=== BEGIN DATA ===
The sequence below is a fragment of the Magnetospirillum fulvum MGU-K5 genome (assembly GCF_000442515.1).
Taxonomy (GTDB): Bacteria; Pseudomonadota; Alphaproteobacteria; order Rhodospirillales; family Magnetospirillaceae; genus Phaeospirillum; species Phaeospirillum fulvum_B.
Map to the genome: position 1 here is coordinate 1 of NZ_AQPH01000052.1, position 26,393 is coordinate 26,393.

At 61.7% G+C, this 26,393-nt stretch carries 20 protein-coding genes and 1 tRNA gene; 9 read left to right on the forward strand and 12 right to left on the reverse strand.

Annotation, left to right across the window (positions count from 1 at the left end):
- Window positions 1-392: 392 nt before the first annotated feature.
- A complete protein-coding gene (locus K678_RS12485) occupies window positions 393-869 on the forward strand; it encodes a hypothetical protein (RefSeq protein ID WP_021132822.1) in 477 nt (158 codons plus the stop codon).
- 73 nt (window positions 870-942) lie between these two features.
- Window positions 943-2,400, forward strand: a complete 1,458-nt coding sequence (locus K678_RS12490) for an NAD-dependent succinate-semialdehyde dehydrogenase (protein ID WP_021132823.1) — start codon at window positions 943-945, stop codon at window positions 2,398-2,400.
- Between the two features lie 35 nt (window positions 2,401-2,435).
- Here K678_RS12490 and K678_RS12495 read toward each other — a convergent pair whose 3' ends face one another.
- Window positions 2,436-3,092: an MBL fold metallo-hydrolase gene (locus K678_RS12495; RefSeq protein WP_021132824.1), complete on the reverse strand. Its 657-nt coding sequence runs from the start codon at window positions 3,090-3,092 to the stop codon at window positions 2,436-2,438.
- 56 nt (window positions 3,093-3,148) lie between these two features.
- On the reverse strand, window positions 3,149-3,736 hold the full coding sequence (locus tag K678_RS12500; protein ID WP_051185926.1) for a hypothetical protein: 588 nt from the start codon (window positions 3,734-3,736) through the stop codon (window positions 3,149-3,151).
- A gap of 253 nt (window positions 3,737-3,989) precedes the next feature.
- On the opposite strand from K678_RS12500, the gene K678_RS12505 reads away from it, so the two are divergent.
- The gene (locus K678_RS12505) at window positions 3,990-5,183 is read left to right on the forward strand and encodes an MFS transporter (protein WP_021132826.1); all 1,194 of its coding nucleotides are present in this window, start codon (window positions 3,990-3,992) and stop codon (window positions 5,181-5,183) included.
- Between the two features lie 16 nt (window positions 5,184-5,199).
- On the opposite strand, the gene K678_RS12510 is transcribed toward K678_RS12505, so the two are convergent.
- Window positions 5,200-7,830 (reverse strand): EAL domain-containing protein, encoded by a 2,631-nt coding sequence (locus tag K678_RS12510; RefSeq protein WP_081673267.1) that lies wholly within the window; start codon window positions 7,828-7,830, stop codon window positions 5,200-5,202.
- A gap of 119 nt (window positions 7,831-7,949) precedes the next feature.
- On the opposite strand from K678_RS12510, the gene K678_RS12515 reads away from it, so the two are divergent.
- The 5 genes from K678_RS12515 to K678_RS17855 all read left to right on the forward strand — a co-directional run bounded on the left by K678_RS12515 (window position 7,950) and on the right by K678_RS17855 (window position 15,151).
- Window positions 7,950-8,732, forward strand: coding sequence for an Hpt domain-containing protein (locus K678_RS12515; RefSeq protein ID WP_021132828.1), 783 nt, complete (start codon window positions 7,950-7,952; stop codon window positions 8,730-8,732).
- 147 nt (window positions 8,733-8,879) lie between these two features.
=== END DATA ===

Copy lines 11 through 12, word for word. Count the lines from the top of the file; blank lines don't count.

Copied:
- Here K678_RS12490 and K678_RS12495 read toward each other — a convergent pair whose 3' ends face one another.
- Window positions 2,436-3,092: an MBL fold metallo-hydrolase gene (locus K678_RS12495; RefSeq protein WP_021132824.1), complete on the reverse strand. Its 657-nt coding sequence runs from the start codon at window positions 3,090-3,092 to the stop codon at window positions 2,436-2,438.